Thursday, April 18, 2024
HomeReportsPartition of British India

Partition of British India

Also Read

Arin Kumar Shukla FRAS
Arin Kumar Shukla FRAS
Arin Kumar Shukla is an Indian Author, Poet and Entrepreneur. His age is 16 Years. He is a fellow of the Royal Asiatic Society of Great Britain and Ireland. He writes on history, mythology, culture, global politics and Hinduism.

History is a very popular subject among researchers and readers of young age. But as we turn pages of our past, we come across some most horrifying instances and events for humanity. The Mongol invasion, the Holocaust, the Taiping Rebellion, and the Cultural Revolution under Mao Zedong are some examples of the insanity and cruelty of human minds.

But when we talk of the largest migration and exodus of population, it happened in British India. In 1947, the subcontinent was divided into 2 nations on a communal basis. Muslim majority Pakistan and Hindu majority Indian Republic came into existence. But this transition wasn’t easy at all. It came with the challenge of drawing a border between the people who have spent centuries together. The Partition of India resulted in the death of around 2 million people. Also, about 14 million people were displaced from their motherland.

Probably, most people of this generation can’t even feel or understand the pain and suffrage of being forced to leave your house and city, and leave for an uncertain future, not knowing if you would survive or not. Farmers, traders, teachers, and lawyers all were forced to leave their normal life, lands, homes, belongings, and sometimes even women.

But what were the circumstances and events in Colonial India, which took the nation to the extent of partition? On the 18th of July 1947, The Indian Independence Act 1947 was given royal assent. This bill established India and Pakistan as two separate dominions with the British monarch as sovereign. The two self-governing independent Dominions of India and Pakistan legally came into existence at midnight on 15 August 1947.

But the 15th of August was not the starting date of violence, nor was it the date of the end of it. The main centers of violence remained Punjab and Bengal which were bifurcated. Amritsar, Lahore, Karachi, Peshawar, Delhi, and Calcutta all these cities that were places of harmony turned into battlegrounds between both communities. It is estimated that about 2 million people were killed in communal violence.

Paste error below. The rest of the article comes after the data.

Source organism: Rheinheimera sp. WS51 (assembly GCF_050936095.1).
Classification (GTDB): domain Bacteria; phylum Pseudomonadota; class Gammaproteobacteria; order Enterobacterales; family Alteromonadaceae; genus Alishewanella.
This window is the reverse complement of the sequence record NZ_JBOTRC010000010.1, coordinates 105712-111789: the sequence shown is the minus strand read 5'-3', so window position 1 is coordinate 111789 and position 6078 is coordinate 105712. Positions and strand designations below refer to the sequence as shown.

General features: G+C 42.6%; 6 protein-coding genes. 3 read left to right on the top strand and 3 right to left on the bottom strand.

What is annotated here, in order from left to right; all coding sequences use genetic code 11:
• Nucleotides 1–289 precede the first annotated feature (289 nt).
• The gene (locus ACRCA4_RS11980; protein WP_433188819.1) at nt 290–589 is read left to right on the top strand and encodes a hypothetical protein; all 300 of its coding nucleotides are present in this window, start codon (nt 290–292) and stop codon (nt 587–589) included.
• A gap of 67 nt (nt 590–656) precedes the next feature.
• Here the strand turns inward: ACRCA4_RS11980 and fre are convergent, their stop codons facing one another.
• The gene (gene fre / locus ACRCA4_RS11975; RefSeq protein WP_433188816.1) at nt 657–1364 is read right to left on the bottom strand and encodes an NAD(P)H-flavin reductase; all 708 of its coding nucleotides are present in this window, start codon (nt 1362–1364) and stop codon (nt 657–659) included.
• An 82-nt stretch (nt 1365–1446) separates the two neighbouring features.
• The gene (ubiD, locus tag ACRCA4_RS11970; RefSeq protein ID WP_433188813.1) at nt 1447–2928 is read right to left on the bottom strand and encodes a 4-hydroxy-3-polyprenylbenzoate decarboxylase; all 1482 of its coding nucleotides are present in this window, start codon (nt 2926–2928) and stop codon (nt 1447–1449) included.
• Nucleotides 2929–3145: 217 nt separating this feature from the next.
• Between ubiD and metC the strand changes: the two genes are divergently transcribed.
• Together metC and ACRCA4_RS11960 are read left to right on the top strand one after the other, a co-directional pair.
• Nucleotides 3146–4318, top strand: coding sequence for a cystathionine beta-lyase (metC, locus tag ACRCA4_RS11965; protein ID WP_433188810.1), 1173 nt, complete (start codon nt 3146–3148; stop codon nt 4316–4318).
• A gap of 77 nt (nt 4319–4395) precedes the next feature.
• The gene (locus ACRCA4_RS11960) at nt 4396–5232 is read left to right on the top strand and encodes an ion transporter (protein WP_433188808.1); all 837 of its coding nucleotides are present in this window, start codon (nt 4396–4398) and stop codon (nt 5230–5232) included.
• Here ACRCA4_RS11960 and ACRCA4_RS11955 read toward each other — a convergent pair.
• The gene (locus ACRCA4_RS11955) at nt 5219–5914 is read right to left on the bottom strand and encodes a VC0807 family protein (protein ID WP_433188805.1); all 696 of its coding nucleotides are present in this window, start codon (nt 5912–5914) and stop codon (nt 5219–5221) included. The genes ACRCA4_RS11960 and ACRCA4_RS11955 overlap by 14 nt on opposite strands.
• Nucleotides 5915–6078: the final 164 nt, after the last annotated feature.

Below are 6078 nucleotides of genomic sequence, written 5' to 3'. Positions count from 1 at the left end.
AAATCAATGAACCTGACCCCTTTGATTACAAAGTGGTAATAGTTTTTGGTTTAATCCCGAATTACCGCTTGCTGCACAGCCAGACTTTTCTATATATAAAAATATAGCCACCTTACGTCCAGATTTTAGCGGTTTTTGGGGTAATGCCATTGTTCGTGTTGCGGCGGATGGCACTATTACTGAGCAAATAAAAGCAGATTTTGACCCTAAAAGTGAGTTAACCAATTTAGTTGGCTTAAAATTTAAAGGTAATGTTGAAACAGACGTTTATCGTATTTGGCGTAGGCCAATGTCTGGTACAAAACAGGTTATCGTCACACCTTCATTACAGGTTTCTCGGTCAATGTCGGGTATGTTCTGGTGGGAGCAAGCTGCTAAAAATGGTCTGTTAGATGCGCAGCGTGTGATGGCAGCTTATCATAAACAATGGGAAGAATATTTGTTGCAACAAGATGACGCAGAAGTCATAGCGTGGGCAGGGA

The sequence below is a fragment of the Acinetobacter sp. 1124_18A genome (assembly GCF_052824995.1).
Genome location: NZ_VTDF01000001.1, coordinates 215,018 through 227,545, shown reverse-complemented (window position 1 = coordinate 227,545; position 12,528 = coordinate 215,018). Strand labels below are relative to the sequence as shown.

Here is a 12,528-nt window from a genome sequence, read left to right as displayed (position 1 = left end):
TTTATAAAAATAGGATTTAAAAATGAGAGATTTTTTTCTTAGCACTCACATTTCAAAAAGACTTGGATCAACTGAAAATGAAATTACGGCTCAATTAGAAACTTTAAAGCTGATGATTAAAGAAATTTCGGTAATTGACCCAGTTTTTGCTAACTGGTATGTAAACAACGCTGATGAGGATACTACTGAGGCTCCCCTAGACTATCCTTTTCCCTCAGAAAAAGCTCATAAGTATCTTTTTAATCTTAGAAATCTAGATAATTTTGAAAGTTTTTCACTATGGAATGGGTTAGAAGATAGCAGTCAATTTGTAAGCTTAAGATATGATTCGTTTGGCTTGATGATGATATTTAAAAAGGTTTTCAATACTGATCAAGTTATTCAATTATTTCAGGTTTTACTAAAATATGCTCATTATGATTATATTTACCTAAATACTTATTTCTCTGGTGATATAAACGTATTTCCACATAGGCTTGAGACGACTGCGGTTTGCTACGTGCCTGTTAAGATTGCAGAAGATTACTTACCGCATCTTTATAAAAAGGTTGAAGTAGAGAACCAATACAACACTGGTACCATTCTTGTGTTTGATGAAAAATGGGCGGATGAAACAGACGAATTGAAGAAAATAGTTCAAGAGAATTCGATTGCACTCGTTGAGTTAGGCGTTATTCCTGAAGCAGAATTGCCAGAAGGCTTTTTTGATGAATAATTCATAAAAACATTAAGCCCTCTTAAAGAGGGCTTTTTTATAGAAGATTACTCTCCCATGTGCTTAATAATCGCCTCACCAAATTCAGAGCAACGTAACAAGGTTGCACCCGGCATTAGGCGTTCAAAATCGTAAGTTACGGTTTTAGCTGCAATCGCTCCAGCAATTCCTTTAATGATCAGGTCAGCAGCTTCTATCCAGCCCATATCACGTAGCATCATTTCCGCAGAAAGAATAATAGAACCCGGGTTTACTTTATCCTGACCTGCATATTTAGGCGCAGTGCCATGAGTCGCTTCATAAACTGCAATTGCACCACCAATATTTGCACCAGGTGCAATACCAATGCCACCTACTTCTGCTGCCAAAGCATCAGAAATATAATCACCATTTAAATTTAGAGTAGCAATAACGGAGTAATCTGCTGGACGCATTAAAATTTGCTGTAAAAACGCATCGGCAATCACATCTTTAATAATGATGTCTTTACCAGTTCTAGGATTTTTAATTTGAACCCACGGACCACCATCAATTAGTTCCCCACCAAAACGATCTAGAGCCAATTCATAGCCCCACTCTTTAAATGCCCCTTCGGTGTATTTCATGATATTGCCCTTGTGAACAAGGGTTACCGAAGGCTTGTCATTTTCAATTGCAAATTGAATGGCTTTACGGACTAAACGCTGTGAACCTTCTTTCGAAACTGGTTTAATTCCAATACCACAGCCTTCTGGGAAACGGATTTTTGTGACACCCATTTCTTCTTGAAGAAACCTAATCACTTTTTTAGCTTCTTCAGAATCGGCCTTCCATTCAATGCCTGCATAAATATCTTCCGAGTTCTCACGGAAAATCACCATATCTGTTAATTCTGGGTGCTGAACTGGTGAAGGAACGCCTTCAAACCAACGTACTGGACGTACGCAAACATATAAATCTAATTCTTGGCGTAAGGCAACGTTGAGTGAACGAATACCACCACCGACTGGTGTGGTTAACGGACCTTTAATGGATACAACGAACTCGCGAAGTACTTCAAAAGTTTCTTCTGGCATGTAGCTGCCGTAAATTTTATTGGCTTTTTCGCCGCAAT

Also, a lot of people, who left their homes for a new destination, never reached there. It is estimated that 1.3 million Muslims who left India never reached Pakistan. Also, 0.8 million Hindus and Sikhs never reached India after leaving Pakistan. “The Big March: Migratory Flows after the Partition of India” published in August 2008, puts the total number of missing at 2.2 million.

A darker and disgusting truth of partition is that anywhere between 75,000 to 1,00,000 women were abducted and raped. Women were paraded naked and raped publicly before being set on fire on roads. Many women suicide by jumping into wells to save their honour and avoid conversion.

We can’t remove the stains of the past. But, were these stains worthy? Was this menace necessary? Cant Hindus and Muslims live together? All these questions are still in eyes of children who turn the pages of his history book to know about the historical blunders committed by its forefathers. The past will always remain guilty in eyes of the present.

One of the most celebrated and prolific writers of undivided India, Saadat Hasan Manto wrote about the partition –

“Hindustan had become free. Pakistan had become independent soon after its inception but man was still a slave in both these countries – the slave of prejudice … slave of religious fanaticism … slave of barbarity and inhumanity.”

– Saadat Hasan Manto

  Support Us  

OpIndia is not rich like the mainstream media. Even a small contribution by you will help us keep running. Consider making a voluntary payment.

Trending now

Arin Kumar Shukla FRAS
Arin Kumar Shukla FRAS
Arin Kumar Shukla is an Indian Author, Poet and Entrepreneur. His age is 16 Years. He is a fellow of the Royal Asiatic Society of Great Britain and Ireland. He writes on history, mythology, culture, global politics and Hinduism.
- Advertisement -

Latest News

Recently Popular